Open house planned for Wabush Legion on March 19
Now is the time to plan for the future. And Labrador West is planning big.
© Photo by Ty Dunham/The Aurora
Tim Winsor marks the snowmobile trails he often uses at the Plan Big table at Cain’s Quest’s Fan Night on Feb. 28.
Residents from both towns are invited to a community open house for Plan Big, a regional growth strategy setting the direction for Labrador City and Wabush through to the next century.
Scheduled to take place at the Wabush Legion on March 19 from 4-8 p.m., families with members of all ages are encouraged to attend a series of information sessions and visioning exercises, and a presentation at 7 p.m. to answer questions.
Renee Kuehnle of Stantec Consulting wants to see big numbers at the session, especially from the younger crowd.
“They’re the upcoming leaders; these changes aren’t going to happen until they’re adults. It’s important to get the imaginations of our youth involved in the project.”
Attendees of Cain’s Quest’s Fan Night on Friday, Feb. 28, were given the opportunity to mark their usual snowmobiling routes starting from their homes and all the way to their cabins on a large map, also noting any safety hazards they frequent.
Plan Big has strived to take a fresh approach to getting the community’s attention, and Kuehnle said it’s working.
“People have said that even thought they’ve been to public meetings before, they’ve never been consulted this way. We try to make everything a creative process.”
It’s one of many initiatives set up by Plan Big, a task force consisting of both town’s mayors and town managers, representatives from Labrador Affairs, ACOA, IBRD, Cliff’s Natural Resources, Alderon, IOC, New Millennium, and Labrador Iron Mines Holdings Ltd.
The growth strategy aims to address the rapid growth pressures, challenges of land availability, and housing problems.
Labrador City’s director of planning and development, Craig Purves, said until the task force was realized, the towns couldn’t accommodate for growth because of conflicts with mineral claims.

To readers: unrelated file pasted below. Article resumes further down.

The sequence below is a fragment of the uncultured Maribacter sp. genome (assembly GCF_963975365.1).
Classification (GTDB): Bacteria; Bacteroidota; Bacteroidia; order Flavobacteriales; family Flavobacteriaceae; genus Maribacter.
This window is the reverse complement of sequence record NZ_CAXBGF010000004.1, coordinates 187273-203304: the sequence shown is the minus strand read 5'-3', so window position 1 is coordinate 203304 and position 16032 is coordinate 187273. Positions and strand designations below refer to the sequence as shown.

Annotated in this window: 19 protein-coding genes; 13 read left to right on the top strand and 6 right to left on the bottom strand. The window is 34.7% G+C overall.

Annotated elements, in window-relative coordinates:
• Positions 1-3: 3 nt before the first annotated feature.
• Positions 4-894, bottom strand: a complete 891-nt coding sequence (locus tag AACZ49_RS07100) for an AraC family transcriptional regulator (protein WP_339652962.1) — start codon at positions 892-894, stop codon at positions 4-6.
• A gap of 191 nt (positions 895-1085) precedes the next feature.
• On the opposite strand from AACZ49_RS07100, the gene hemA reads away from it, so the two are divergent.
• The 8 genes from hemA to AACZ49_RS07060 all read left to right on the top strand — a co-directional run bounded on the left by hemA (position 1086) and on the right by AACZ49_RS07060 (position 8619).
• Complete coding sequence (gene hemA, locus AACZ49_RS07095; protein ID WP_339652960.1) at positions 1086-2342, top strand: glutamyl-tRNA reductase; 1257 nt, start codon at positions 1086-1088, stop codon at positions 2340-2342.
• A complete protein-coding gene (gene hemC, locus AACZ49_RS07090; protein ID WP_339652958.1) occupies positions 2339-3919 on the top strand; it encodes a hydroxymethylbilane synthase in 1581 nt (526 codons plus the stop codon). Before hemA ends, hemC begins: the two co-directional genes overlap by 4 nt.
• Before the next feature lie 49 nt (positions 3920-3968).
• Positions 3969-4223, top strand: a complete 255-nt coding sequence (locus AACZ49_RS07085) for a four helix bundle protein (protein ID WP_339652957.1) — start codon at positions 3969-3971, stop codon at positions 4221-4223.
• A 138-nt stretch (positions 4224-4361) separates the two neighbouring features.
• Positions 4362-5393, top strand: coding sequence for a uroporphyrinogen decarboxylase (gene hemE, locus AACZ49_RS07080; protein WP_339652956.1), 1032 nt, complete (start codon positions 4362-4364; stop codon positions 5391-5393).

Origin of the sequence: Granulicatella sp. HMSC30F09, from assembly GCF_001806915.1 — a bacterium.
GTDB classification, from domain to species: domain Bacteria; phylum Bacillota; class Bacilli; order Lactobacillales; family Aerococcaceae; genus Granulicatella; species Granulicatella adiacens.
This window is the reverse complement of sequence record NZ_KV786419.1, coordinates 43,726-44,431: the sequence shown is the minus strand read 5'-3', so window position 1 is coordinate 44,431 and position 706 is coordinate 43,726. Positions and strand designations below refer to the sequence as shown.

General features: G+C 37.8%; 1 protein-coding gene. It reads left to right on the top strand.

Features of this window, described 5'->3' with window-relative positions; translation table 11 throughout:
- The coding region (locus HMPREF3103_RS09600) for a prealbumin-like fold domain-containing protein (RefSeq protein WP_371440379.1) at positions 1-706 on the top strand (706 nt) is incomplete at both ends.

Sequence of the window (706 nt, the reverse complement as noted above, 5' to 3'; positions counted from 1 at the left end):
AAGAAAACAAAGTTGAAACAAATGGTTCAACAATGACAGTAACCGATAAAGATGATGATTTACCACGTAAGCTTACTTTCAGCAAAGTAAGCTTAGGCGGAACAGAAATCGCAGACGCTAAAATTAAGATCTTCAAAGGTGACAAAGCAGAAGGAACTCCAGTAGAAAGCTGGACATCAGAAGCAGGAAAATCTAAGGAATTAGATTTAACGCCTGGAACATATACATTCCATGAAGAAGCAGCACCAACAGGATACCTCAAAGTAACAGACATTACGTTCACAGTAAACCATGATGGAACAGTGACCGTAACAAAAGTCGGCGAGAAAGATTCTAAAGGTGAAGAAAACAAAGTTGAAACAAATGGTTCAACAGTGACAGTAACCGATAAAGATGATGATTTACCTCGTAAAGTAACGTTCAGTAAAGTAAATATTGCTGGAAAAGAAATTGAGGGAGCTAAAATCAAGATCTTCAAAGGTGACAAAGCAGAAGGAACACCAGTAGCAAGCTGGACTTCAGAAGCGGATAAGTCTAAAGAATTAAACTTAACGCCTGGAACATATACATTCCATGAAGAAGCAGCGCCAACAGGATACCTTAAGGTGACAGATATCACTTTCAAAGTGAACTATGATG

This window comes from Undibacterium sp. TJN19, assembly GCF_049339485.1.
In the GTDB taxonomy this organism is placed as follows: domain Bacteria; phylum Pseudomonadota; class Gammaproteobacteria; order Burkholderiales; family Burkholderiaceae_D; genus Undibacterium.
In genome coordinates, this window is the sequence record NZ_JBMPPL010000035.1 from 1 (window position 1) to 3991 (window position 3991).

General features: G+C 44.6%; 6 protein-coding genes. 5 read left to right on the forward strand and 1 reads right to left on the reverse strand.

Potential ore bodies, as well as a two-kilometre buffer around each body, are scattered in and around Labrador West. Purves said it’s not unreasonable to see homes and businesses within these mineral claims bought out in 50 years so the land can be developed for mining.
An application was made to the Crown to rezone 800 hectares, but it was rejected.
“So we said, ‘we need to all get together and get on the same page here. If you want to eventually develop this we need to accommodate the current growth and we need to know where we can build.’”
But it’s not as simple as asking for mineral claims to be removed.
“The towns are going to be gone if the ore is gone, so we need to find a way to make the ore bodies extractable.”
And that means planning to strategically develop for the long term.
Labrador West isn’t vibrant, Purves said, but it could be.
“We’re trying to encourage people to take part in shaping the community. We’re talking about a major plan. We could be looking at some pretty radical changes to the town in the next 100 years, so we want people to buy in and participate.”
Purves said ideally anyone who has any interest in making Labrador West a home would participate in the discussions.
“Planning is the epitome of a democratic process. We need people to come out and say ‘this is how we see our town.’”